The Task Force identified 3 root causes associated with drug shortages: (1) lack of incentives for manufacturing less profitable drugs; (2) lack of recognition and incentives for mature quality and production management, as well as production contingency plans; and (3) logistical and regulatory hurdles that limit production responsiveness. Moreover, the Task Force proposed solutions to alleviate the impact of drug shortages. The first recommendation is to create a shared understanding of the impact of drug shortages, including quantifying costs, frequency, persistence, and intensity, as well as improving transparency of contracted price and stipulations. The group also recommends the development of a rating system to incentivize a manufacturer’s investment in maturing quality management, beyond the minimum threshold of Current Good Manufacturing Practices (CGMPs), to improve voluntary transparency. Finally, the group recommends the promotion of sustainable private sector contracts. This recommendation would involve providing incentives for manufacturers that would mitigate the financial risk of introducing or keeping products on the market, in addition to quality-based manufacturing financial incentives. The Task Force further identified legislative proposals that could limit product availability interruptions (including improved data sharing), risk assessment to identify vulnerabilities, and additional expiration date/shelf-life data. Likewise, the Task Force also stated that the FDA plans to publish guidance for the industry. These would be regarding FDA notification of permanent or temporary manufacturing of a product and risk management plans to prevent and limit shortages.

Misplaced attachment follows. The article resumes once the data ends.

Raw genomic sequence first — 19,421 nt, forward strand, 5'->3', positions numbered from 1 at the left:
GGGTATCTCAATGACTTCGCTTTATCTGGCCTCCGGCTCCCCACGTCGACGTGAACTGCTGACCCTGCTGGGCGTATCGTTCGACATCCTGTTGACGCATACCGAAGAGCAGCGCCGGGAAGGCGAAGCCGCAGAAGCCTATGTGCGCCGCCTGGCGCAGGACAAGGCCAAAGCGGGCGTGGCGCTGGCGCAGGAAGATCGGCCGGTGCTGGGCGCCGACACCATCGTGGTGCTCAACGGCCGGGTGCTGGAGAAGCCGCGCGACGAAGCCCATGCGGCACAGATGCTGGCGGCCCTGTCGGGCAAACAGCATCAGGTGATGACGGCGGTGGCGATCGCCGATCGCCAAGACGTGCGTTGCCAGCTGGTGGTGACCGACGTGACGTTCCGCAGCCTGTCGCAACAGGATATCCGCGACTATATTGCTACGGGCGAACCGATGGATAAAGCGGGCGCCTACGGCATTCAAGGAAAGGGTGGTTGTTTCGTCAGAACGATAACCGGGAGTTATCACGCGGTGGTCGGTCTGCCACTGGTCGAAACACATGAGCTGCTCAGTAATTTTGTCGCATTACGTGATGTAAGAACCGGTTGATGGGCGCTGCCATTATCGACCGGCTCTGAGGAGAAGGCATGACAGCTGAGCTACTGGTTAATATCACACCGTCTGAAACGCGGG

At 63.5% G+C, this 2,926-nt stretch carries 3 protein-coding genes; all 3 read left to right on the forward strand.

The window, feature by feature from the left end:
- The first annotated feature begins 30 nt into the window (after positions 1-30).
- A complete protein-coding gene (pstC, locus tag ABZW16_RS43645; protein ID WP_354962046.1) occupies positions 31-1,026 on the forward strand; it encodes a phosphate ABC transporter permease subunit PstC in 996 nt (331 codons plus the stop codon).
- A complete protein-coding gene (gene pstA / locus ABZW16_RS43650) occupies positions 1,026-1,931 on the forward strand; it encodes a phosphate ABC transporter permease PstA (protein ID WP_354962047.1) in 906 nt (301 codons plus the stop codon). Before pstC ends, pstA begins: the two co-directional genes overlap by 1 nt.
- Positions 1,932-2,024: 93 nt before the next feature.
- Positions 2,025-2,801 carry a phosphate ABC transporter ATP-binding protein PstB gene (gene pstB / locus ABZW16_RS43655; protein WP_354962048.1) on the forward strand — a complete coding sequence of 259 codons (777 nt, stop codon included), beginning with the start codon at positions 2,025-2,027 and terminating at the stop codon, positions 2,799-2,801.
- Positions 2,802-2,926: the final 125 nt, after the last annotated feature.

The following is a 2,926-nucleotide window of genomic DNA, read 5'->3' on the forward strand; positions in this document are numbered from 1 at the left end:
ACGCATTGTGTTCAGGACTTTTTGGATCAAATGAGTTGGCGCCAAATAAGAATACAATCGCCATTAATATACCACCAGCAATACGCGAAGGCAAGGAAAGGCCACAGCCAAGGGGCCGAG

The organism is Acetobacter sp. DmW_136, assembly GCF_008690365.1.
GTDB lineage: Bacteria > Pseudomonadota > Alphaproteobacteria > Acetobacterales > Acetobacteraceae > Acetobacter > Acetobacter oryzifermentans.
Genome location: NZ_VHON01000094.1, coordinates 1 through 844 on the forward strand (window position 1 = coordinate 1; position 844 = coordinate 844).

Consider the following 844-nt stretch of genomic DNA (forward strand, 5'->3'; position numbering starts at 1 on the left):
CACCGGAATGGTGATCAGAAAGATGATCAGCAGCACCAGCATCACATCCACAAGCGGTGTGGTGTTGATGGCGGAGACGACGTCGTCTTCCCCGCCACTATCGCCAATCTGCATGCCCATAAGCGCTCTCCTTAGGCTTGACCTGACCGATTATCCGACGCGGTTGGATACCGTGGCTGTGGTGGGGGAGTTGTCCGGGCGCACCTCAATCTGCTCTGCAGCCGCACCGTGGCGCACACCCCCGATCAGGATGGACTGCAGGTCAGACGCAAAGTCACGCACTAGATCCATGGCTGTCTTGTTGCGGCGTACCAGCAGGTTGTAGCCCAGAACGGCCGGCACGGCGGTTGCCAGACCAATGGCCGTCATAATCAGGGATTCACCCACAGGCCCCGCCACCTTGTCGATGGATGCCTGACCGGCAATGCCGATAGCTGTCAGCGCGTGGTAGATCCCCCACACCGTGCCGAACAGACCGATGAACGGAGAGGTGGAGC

In addition, other legislation has been proposed, such as the Mitigating Emergency Drug Shortages (MEDS) Act, introduced to legislation by Senator Susan Collins (R-ME) and Senator Tina Smith (D-MN). According to Collin’s office, shortages can add approximately $230 million in drug costs and $216 million in labor costs annually in the US. Key priorities of the Act include strengthening transparency to disclose causes, expected impact, and estimated durations of shortages; extending reporting requirements to include active ingredients (not only the finished product); requiring contingency and redundancy plans for critical medications; and incentivizing manufacturing of products in shortage. Furthermore, the proposed legislation would require the Department of Health and Human Services (DHHS) and Department of Homeland Security (DHS) to conduct a risk assessment associated with shortages of critical drugs that could affect national security. So far, the MEDS Act has support from several healthcare organizations, including the American Pharmacist’s Association (APhA), American Society of Health-System Pharmacists (ASHP), American Society of Clinical Oncology (ASCO), and the American Hospital Association (AHA).

In the meantime, drug shortages continue to creep into national news. While a lack of drug accessibility is often linked to cost, drug shortages are a reminder that cost is not the only roadblock to treatment. Despite the innovation of the US healthcare system, and the novel drug and biologic discoveries that have dramatically altered care, some Americans, because of a variety of factors and causes, still find themselves scrambling to obtain routine or essential medications.

The Drug Shortages Task Force’s report may be found here: https://www.fda.gov/media/131130/download.